Here’s a sample list of places in the Middle East:
|East Desert (in Egypt)|
|Hattusa / Turkey|
|Sea of Galilee|
|West Desert (in Egypt)|
If you gave your child this list, could they label each item on a blank map? To me, that’s the ultimate test of geography – to hear the name of a place and be able to point to it on a map.
Personally, I’m not very good at geography. I never learned it in such a way that it stuck. Homeschooling gives me the chance to learn it better now!
This week at home is what I call an “off-week“, meaning that instead of doing a new week of Classical Conversations material we are doing other things and reviewing old material. The kids are drawing maps and labeling them with the geographical locations we studied during the first 5 or 6 weeks of CC Cycle 1. One of the challenges of this particular material is that it includes locations like “Phoenicia” which is a vague, ancient term you can’t find on modern maps, because it was long ago replaced. For practical reasons, I admit I’m tempted to leave these terms out of our geography studies altogether. Down the road I don’t want my kid to answer “Phoenicia” to a question about “Lebanon.” But I also understand that you can’t completely sever the study of history and the study of geography, either. What’s a mom to do?
I have printed off some outline-maps for my kids, which they are coloring and labeling. One copy is laminated for tracing or drawing on with dry-erase markers. Although my drawings are rough sketches and not entirely accurate, they have been totally sufficient for this review exercise, so I’ll share them here. In a perfect world, I would create perfect maps and have a perfect list of important locations to learn, but I long ago learned to accept these minor imperfections and just do the best I can with the time I have. First is a PDF of my blank, outline map:
[button link=”https://helpingchildrenlearn.files.wordpress.com/2012/10/geog_map1a.pdf” style=”download” color=”silver”]Outline map of the Middle East[/button]
Next is a list of locations that the child can use as a check-list each time they label this map. (The little X’s indicate cities.) My 9yo son requested that this list be available to him in alphabetical order! So, this file is 2 pages long – the first page is the list in alphabetical order, the second page is a list of the same locations sorted by type. If this map gets too “crowded” using all labels, you can have them put just the “water” locations on one map and the rest of the labels on a second map.
[button link=”https://helpingchildrenlearn.files.wordpress.com/2012/10/geog_list1ab.pdf” style=”download” color=”silver”]Checklist of Geography Locations #1[/button]
(This list includes all of CC Weeks 1-5 and 15, plus most of Weeks 11 & 12, plus the Aegean Sea, Alexandria, Athens, Jerusalem, Africa, the Dead Sea, the Jordan River, Iran, Iraq, Jordan, Libya, Kuwait, Saudi Arabia, and Greece.)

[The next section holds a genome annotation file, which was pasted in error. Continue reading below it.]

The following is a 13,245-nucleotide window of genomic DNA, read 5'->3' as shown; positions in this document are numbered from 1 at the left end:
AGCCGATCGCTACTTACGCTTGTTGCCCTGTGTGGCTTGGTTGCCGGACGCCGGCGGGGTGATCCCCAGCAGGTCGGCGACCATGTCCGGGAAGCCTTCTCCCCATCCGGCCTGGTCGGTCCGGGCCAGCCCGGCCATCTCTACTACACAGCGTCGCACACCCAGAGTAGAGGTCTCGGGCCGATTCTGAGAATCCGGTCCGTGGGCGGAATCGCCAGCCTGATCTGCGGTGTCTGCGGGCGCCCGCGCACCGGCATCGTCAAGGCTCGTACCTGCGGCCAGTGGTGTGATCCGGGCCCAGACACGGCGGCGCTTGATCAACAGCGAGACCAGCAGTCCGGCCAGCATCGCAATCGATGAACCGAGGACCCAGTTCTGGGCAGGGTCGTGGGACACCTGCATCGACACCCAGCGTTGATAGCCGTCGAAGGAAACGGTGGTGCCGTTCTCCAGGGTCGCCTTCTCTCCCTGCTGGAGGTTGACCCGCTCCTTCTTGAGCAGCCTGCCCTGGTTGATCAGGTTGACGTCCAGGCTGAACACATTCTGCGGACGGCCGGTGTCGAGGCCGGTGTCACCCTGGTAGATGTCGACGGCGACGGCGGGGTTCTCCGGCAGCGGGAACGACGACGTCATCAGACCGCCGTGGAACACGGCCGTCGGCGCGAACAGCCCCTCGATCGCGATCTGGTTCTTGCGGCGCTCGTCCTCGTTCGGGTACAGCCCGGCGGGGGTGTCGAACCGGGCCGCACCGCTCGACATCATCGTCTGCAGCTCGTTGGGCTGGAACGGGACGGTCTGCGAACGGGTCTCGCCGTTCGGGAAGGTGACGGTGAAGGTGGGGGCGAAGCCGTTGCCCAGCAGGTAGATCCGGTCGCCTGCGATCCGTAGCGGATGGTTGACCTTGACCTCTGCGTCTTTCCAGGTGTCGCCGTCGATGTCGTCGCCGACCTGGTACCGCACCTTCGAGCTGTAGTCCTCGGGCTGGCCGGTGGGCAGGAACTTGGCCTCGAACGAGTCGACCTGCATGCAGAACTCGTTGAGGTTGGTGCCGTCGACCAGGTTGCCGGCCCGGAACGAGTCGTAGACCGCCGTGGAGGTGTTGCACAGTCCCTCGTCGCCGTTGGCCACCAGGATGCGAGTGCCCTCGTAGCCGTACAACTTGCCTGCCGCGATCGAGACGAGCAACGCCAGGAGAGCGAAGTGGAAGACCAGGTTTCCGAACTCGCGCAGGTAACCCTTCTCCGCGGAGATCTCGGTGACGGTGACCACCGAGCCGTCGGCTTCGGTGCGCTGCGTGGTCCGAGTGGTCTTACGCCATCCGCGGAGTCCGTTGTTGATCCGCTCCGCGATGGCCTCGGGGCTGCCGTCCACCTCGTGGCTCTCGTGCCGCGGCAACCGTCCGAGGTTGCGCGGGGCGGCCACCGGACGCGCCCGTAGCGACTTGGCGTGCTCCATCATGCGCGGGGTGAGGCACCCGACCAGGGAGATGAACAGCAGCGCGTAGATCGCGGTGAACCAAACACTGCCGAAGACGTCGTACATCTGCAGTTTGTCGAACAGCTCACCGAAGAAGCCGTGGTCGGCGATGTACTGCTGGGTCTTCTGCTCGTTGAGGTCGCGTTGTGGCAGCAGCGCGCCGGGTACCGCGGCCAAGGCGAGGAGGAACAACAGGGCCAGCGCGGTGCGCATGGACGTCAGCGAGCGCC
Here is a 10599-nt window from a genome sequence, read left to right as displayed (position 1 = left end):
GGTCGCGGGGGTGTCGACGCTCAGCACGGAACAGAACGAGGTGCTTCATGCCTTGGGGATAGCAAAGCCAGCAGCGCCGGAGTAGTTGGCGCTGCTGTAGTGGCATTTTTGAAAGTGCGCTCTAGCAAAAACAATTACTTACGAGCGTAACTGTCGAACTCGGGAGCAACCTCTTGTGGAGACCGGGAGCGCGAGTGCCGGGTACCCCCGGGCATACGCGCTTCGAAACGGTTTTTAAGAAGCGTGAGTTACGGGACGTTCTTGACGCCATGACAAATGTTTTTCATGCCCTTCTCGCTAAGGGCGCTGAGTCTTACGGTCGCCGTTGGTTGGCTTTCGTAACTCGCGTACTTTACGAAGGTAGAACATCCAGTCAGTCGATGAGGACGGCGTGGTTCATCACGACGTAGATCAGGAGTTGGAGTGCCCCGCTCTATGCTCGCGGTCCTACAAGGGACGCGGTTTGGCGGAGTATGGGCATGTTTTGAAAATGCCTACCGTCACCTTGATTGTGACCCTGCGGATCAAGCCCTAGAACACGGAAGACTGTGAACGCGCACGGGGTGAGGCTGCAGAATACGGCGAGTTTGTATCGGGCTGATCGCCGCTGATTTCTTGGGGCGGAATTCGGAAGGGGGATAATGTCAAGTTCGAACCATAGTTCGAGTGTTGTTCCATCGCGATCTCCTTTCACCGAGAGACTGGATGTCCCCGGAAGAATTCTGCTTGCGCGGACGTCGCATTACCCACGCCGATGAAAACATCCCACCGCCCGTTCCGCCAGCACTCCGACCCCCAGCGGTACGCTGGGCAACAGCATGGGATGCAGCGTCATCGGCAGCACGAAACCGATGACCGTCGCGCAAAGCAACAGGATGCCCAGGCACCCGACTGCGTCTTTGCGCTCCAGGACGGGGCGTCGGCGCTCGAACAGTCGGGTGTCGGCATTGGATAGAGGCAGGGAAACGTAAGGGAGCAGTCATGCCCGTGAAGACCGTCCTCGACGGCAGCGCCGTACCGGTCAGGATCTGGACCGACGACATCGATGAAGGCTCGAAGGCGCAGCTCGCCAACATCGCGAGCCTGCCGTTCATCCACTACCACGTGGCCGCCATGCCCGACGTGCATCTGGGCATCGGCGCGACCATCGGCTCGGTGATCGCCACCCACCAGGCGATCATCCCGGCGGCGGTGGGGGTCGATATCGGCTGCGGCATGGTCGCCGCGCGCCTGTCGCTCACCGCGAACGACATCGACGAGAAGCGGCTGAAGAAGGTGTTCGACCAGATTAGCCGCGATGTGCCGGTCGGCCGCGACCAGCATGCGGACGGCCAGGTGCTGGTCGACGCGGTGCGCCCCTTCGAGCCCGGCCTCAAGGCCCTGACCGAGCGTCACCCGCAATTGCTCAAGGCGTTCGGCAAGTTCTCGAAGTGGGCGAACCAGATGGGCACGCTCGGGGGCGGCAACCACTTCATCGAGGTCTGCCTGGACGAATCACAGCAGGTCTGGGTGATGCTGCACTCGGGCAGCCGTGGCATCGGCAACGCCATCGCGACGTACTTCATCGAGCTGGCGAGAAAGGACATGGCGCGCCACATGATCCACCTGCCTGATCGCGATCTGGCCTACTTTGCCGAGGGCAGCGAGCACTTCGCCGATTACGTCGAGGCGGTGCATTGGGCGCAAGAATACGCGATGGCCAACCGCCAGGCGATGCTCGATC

And finally, a labeled map to use as an example. (I colored all water in blue and laminated this.)
[button link=”https://helpingchildrenlearn.files.wordpress.com/2012/10/geog_labeled_mapa.pdf” style=”download” color=”silver”]Labeled Map of the Middle East[/button]
(As this school year goes on, I hope to come back to this post and add other lists/maps for the rest of the cycle.)
Here is a 5-page PDF containing a second set of locations & maps, primarily of Asia. For CC Cycle 1, this includes Weeks 7-10.
[button link=”https://helpingchildrenlearn.files.wordpress.com/2012/10/asia_geography_cycle1.pdf” style=”download” color=”silver” window=”yes”]Cycle1 Geography Asia Set[/button]
Labeling their maps is an activity they will repeat several times; each time it gets easier and they memorize it better. You can make your own map and list of locations, of course – mine deviates a bit from the “strict” CC order, and I added a few other locations – like Jerusalem – that I think we may as well place on our maps while we’re focusing on this part of the world. I only share my files here to save you time if you don’t want to make your own. For reference, there is also a good simple map of Mesopotamia here.
For supplemental material, we have also purchased the CC Cycle 1 Resource CD-Rom (I have the 3rd edition) and the new “Trivium Geography Table” available here. There’s a short video on that last link which shows you how to use something like Cheerios or chocolate chips to mark locations on a map – that’s a definite winner in my kid’s book! The CC geography list may not be perfect, but it’s certainly better than the geography education I got as a child, and far better than doing nothing!